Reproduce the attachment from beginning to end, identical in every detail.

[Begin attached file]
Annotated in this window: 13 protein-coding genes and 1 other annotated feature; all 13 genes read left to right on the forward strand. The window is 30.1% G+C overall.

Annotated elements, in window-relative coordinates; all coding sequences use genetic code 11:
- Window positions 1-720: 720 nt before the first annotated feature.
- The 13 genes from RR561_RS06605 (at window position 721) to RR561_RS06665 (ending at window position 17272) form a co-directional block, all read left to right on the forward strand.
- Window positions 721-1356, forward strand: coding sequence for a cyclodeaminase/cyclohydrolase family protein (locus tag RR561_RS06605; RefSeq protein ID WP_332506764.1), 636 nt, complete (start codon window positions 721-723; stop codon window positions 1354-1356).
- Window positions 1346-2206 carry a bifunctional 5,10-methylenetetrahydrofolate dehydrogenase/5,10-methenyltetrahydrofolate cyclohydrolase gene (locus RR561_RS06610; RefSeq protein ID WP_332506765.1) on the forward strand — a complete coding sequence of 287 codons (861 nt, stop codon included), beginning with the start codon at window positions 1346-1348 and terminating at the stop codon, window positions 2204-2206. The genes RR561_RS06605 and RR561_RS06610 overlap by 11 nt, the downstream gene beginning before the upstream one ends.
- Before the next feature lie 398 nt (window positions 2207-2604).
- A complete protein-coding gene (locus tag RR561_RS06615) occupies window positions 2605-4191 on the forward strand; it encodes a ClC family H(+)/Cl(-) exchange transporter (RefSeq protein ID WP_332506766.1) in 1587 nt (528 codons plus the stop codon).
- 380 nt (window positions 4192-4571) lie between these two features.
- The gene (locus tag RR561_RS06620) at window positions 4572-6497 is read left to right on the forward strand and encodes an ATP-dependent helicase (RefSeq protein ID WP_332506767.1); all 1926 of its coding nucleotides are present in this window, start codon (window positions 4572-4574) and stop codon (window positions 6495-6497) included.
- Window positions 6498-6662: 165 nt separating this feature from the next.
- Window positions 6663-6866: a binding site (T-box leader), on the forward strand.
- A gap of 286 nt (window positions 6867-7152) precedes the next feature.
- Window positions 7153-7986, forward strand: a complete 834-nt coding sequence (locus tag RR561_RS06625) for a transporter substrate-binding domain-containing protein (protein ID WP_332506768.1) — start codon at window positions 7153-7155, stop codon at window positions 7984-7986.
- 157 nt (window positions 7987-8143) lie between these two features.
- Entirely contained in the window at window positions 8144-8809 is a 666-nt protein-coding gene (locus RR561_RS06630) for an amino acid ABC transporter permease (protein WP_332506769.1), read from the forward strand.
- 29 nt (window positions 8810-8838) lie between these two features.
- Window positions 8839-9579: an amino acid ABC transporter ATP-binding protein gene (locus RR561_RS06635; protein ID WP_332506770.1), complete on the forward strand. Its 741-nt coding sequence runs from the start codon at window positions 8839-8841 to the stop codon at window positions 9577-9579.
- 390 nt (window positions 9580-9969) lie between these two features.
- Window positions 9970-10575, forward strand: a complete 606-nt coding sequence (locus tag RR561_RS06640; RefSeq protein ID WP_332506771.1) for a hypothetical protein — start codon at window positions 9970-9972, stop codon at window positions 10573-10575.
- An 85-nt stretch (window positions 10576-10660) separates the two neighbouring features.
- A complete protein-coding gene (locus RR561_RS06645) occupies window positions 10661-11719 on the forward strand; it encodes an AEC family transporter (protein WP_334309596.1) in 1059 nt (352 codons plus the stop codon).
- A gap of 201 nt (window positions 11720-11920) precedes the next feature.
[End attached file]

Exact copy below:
Annotated in this window: 13 protein-coding genes and 1 other annotated feature; all 13 genes read left to right on the forward strand. The window is 30.1% G+C overall.

Annotated elements, in window-relative coordinates; all coding sequences use genetic code 11:
- Window positions 1-720: 720 nt before the first annotated feature.
- The 13 genes from RR561_RS06605 (at window position 721) to RR561_RS06665 (ending at window position 17272) form a co-directional block, all read left to right on the forward strand.
- Window positions 721-1356, forward strand: coding sequence for a cyclodeaminase/cyclohydrolase family protein (locus tag RR561_RS06605; RefSeq protein ID WP_332506764.1), 636 nt, complete (start codon window positions 721-723; stop codon window positions 1354-1356).
- Window positions 1346-2206 carry a bifunctional 5,10-methylenetetrahydrofolate dehydrogenase/5,10-methenyltetrahydrofolate cyclohydrolase gene (locus RR561_RS06610; RefSeq protein ID WP_332506765.1) on the forward strand — a complete coding sequence of 287 codons (861 nt, stop codon included), beginning with the start codon at window positions 1346-1348 and terminating at the stop codon, window positions 2204-2206. The genes RR561_RS06605 and RR561_RS06610 overlap by 11 nt, the downstream gene beginning before the upstream one ends.
- Before the next feature lie 398 nt (window positions 2207-2604).
- A complete protein-coding gene (locus tag RR561_RS06615) occupies window positions 2605-4191 on the forward strand; it encodes a ClC family H(+)/Cl(-) exchange transporter (RefSeq protein ID WP_332506766.1) in 1587 nt (528 codons plus the stop codon).
- 380 nt (window positions 4192-4571) lie between these two features.
- The gene (locus tag RR561_RS06620) at window positions 4572-6497 is read left to right on the forward strand and encodes an ATP-dependent helicase (RefSeq protein ID WP_332506767.1); all 1926 of its coding nucleotides are present in this window, start codon (window positions 4572-4574) and stop codon (window positions 6495-6497) included.
- Window positions 6498-6662: 165 nt separating this feature from the next.
- Window positions 6663-6866: a binding site (T-box leader), on the forward strand.
- A gap of 286 nt (window positions 6867-7152) precedes the next feature.
- Window positions 7153-7986, forward strand: a complete 834-nt coding sequence (locus tag RR561_RS06625) for a transporter substrate-binding domain-containing protein (protein ID WP_332506768.1) — start codon at window positions 7153-7155, stop codon at window positions 7984-7986.
- 157 nt (window positions 7987-8143) lie between these two features.
- Entirely contained in the window at window positions 8144-8809 is a 666-nt protein-coding gene (locus RR561_RS06630) for an amino acid ABC transporter permease (protein WP_332506769.1), read from the forward strand.
- 29 nt (window positions 8810-8838) lie between these two features.
- Window positions 8839-9579: an amino acid ABC transporter ATP-binding protein gene (locus RR561_RS06635; protein ID WP_332506770.1), complete on the forward strand. Its 741-nt coding sequence runs from the start codon at window positions 8839-8841 to the stop codon at window positions 9577-9579.
- 390 nt (window positions 9580-9969) lie between these two features.
- Window positions 9970-10575, forward strand: a complete 606-nt coding sequence (locus tag RR561_RS06640; RefSeq protein ID WP_332506771.1) for a hypothetical protein — start codon at window positions 9970-9972, stop codon at window positions 10573-10575.
- An 85-nt stretch (window positions 10576-10660) separates the two neighbouring features.
- A complete protein-coding gene (locus RR561_RS06645) occupies window positions 10661-11719 on the forward strand; it encodes an AEC family transporter (protein WP_334309596.1) in 1059 nt (352 codons plus the stop codon).
- A gap of 201 nt (window positions 11720-11920) precedes the next feature.